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Snap Focuses on Profitability
Disney explores membership program, US life expectancy hits 100-year lows
Hi everyone 👋 Turner back again. No deep dive today. I lost power for 48 hours this week and I'm on the tail end of moving across Ann Arbor. I'll write about Pinterest's new Shuffle app on Tuesday. I'll give it to them, its better than I expected.
Shoutout to Adrian Ohmer at the Kresge Foundation for referring (or requiring) his entire venture law class at the University of Michigan to read The Split. A banana cap is on the way! 🍌🧢
Snap lays off 20% of employees: There have been very few people as bullish on Snap as me over the past few years, and its sad to see so many talented people I've met there let go. The tl;dr is Snap appears to be cutting long-term projects that won't meaningfully impact revenue in the short-term. Content will focus on creators (an about-face from Snap) and partner content instead of the more expensive Snap Originals; Minis and Games will shift towards a maintenance mode; and all hardware investment outside of Spectacles has been slashed.
This cuts $500m in annual expenses, a significant amount for a company valued at $18 billion. Snap also disclosed Q3 revenue to-date is up 8% over last year, up from 0% in Q2 after advertiser pullback during the war in Ukraine and measurement challenges due to Apple's ATT changes.
The one thing confusing to me is Snap is shutting down Zenly, a social map product. Acquired in 2016, its a similar product to Snapchat's Snap Map. Zenly had roughly 40 million Monthly Active Users (MAUs), mostly across France and Asian markets like Japan, Vietnam, Taiwan, Korea, and Russia where Snapchat has little presence. Snap also included the chart below in its latest investor presentation updated yesterday, hinting they may start monetizing the map over the next two years. To me, shutting down Zenly could make sense if they plan to merge the userbase into Snapchat. Snapchat has an existing ad product and monetizable features, and ByteDance did something similar with Musically when it officially rebranded to TikTok.
The other interesting news from yesterday was Snap promoted Jerry Hunter to Chief Operating Officer. This comes as Snap loses Jeremi Gorman and Peter Naylor to Netflix, two of its most senior ad employees. From what I understand, Jerry's teams built Snap's ad platform pre-IPO, rebuilt the android app in 2017-2019, and recently reignited Snapchat's growth internationally. It looks like Jerry is now leading the engineering, product, and sales orgs. It will be interesting to see how tieing them together impacts revenue and profitability over the next few quarters. And turnover on the ads team adds to my theory that Snapchat+ will be be a big part of Snap's future.
Disney explores Amazon Prime-like membership: This would expand its Disney+ streaming subscription to include park visits, merchandise, and shoppable commerce to Disney+ content. Building a direct relationship with customers has always seemed like the long-term opportunity for Disney. Operating theme parks has mostly fixed costs at each level of capacity, and bundling park visits that may go unused by most customers for a few extra hundred dollars per year could increase profitability significantly. More from the WSJ.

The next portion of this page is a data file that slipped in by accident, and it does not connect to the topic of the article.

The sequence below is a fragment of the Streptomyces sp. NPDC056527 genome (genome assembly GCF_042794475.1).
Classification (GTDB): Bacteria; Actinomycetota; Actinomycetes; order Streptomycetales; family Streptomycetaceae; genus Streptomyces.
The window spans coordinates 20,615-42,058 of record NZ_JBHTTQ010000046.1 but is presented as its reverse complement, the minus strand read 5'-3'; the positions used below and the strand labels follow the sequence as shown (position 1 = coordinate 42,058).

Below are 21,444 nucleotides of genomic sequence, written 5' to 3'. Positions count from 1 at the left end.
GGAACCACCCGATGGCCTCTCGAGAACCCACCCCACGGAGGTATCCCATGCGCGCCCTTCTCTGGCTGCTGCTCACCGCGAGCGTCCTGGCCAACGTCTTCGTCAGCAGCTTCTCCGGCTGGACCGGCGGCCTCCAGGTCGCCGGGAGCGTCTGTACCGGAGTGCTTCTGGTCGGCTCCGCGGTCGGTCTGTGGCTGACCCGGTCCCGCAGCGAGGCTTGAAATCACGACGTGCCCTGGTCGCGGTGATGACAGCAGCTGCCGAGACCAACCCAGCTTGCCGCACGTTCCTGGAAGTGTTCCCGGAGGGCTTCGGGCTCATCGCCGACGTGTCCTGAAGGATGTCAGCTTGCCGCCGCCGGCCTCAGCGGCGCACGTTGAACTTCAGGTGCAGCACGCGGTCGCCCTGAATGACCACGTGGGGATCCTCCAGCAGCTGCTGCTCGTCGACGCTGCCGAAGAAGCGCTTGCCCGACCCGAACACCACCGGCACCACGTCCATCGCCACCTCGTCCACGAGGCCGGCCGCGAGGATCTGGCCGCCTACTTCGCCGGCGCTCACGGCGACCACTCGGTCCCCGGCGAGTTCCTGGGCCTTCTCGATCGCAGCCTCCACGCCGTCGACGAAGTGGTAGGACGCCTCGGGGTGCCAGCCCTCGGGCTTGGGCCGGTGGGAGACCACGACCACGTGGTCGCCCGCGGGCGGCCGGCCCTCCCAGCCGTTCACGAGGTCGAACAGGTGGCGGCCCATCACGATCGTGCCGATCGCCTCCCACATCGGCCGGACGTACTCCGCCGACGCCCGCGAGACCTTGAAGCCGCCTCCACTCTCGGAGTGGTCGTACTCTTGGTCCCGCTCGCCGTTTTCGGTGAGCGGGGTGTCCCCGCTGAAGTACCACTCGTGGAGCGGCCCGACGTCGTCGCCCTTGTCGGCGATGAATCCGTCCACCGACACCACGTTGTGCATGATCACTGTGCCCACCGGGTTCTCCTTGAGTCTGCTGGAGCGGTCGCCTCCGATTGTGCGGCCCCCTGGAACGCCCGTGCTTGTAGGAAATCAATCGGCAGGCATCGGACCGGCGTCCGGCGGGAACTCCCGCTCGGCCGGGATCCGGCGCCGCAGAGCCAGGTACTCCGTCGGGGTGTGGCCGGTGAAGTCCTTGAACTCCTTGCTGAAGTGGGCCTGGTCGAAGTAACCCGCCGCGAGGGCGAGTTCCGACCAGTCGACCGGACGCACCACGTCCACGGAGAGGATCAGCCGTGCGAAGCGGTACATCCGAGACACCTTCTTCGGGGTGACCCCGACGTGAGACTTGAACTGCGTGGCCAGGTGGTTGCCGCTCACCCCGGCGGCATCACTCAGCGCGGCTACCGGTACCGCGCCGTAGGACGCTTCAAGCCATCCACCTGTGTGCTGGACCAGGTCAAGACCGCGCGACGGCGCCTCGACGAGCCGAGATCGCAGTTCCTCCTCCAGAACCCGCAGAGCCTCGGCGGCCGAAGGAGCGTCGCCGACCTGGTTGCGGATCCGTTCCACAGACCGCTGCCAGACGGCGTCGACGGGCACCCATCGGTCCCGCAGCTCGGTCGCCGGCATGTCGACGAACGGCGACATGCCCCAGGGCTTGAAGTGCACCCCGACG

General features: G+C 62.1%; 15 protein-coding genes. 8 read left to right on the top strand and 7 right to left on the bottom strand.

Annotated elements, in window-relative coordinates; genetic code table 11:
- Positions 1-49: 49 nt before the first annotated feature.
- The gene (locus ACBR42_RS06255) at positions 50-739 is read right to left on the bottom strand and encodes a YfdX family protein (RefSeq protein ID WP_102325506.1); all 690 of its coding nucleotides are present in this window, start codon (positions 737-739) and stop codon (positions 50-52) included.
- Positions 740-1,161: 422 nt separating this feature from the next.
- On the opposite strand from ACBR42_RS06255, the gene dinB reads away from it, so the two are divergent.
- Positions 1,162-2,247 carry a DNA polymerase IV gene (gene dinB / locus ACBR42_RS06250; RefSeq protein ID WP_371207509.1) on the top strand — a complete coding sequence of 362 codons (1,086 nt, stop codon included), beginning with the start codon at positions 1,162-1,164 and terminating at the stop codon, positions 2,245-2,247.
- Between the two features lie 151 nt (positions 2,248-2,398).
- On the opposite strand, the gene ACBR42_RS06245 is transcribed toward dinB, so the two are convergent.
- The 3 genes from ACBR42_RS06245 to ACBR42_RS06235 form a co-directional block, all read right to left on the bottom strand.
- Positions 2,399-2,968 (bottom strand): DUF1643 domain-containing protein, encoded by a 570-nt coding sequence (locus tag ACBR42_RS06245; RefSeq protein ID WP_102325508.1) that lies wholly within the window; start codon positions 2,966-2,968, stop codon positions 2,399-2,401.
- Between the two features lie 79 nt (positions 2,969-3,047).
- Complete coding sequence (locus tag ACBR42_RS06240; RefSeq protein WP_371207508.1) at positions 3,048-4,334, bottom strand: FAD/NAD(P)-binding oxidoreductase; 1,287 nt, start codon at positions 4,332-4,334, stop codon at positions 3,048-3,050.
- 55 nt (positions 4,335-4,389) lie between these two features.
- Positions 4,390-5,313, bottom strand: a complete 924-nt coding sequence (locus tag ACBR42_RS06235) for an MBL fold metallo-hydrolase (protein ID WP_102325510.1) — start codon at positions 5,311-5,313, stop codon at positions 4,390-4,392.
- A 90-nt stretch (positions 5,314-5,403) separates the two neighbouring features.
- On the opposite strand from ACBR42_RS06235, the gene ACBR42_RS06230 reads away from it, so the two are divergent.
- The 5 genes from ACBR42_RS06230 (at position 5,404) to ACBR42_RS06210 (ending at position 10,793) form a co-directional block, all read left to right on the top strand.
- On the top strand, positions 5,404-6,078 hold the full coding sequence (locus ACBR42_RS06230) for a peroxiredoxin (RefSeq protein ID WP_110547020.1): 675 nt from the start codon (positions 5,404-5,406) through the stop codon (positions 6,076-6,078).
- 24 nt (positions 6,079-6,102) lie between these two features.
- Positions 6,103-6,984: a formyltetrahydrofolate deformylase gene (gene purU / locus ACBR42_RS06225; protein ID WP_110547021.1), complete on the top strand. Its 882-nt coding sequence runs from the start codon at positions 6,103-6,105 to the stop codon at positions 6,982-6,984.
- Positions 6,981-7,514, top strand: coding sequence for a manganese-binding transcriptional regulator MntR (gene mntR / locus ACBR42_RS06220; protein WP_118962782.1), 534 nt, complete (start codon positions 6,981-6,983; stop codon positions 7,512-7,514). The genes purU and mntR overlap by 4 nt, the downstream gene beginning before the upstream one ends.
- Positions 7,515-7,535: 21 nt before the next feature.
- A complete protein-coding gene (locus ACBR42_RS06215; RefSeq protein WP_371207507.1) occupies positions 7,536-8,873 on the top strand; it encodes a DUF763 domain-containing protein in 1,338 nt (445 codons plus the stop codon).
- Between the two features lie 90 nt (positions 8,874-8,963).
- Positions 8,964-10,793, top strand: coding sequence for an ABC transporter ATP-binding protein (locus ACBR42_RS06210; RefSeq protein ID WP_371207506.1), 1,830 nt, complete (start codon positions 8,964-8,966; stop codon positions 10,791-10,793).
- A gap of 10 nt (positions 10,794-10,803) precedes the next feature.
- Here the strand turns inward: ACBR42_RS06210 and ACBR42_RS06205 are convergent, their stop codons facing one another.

Where do memes come from: A fascinating read from Know Your Meme on a full decade of meme origin data. Surprising to see Twitter hold around 40% market share for five years, as well as TikTok's rapid rise. Read the full article here.
US sees largest 2-year decline in life expectancy in 100 years: Not surprisingly, COVID was a large contributor, as it was in other countries that were slow to vaccinate and take behavioral measures to prevent infections. Surprisingly, the US was more unique in an increase of accidental deaths, drug overdoses, heart disease, and liver disease that also contributed. Much of this can be attributed to poor diet, lack of physical activity, poverty, pollution, and unequal access to care across the population. More from the NYT.
Texas now generates more renewable energy (mostly solar and wind) than all but five states generate total power: Despite being known for its strong oil & gas sector, Texas has become a renewable energy juggernaut. More energy charts from EnerSection.
Research suggests mushrooms communicate with a 50 word vocabulary: Scientists believe they've observed fungi using underground electric signals that are very similar to human speech. More from The Guardian.
Banana Talent Collective drop #2 will go live on Sunday, September 11th. For smart ambitious people looking to work at a startup, its a free and anonymous way to passively browse new opportunities. Join here.
If you're hiring, there are now over 50 individuals from junior to senior level roles across engineering, growth, product, finance, and even a few consultants 🤓 looking to jump into tech. Most recently, we're already seeing an influx from Snap and our first Dropbox PM just joiend. If you're hiring and want drop #2 in your inbox, sign-up here (Banana portfolio companies reach out for free access).
Three openings to highlight:
Browse more or add your own here.
I'm just glad I know this one isn't real...